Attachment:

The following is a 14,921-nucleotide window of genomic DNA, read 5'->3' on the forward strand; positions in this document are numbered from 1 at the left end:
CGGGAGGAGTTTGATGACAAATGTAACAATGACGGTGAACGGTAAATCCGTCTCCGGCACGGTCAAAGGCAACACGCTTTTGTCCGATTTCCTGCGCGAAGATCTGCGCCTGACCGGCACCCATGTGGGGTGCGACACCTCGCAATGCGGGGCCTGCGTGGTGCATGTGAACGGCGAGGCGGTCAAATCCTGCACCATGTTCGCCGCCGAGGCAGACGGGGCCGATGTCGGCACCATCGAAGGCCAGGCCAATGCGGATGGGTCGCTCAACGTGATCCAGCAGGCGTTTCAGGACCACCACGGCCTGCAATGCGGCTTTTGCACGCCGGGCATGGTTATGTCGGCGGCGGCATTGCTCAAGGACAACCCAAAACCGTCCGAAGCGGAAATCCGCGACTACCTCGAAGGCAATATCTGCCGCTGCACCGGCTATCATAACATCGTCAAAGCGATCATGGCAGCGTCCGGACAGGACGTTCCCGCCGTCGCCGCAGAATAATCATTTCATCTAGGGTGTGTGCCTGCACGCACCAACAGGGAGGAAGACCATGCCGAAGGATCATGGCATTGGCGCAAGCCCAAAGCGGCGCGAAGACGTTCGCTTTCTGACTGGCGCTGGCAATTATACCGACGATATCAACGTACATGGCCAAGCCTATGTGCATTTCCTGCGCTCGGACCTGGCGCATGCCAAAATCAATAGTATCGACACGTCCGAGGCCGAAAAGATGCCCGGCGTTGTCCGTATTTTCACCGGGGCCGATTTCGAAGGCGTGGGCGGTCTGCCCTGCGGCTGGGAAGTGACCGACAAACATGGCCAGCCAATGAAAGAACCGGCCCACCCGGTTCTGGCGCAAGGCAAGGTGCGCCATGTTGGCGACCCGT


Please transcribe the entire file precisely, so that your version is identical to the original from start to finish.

The following is a 14,921-nucleotide window of genomic DNA, read 5'->3' on the forward strand; positions in this document are numbered from 1 at the left end:
CGGGAGGAGTTTGATGACAAATGTAACAATGACGGTGAACGGTAAATCCGTCTCCGGCACGGTCAAAGGCAACACGCTTTTGTCCGATTTCCTGCGCGAAGATCTGCGCCTGACCGGCACCCATGTGGGGTGCGACACCTCGCAATGCGGGGCCTGCGTGGTGCATGTGAACGGCGAGGCGGTCAAATCCTGCACCATGTTCGCCGCCGAGGCAGACGGGGCCGATGTCGGCACCATCGAAGGCCAGGCCAATGCGGATGGGTCGCTCAACGTGATCCAGCAGGCGTTTCAGGACCACCACGGCCTGCAATGCGGCTTTTGCACGCCGGGCATGGTTATGTCGGCGGCGGCATTGCTCAAGGACAACCCAAAACCGTCCGAAGCGGAAATCCGCGACTACCTCGAAGGCAATATCTGCCGCTGCACCGGCTATCATAACATCGTCAAAGCGATCATGGCAGCGTCCGGACAGGACGTTCCCGCCGTCGCCGCAGAATAATCATTTCATCTAGGGTGTGTGCCTGCACGCACCAACAGGGAGGAAGACCATGCCGAAGGATCATGGCATTGGCGCAAGCCCAAAGCGGCGCGAAGACGTTCGCTTTCTGACTGGCGCTGGCAATTATACCGACGATATCAACGTACATGGCCAAGCCTATGTGCATTTCCTGCGCTCGGACCTGGCGCATGCCAAAATCAATAGTATCGACACGTCCGAGGCCGAAAAGATGCCCGGCGTTGTCCGTATTTTCACCGGGGCCGATTTCGAAGGCGTGGGCGGTCTGCCCTGCGGCTGGGAAGTGACCGACAAACATGGCCAGCCAATGAAAGAACCGGCCCACCCGGTTCTGGCGCAAGGCAAGGTGCGCCATGTTGGCGACCCGT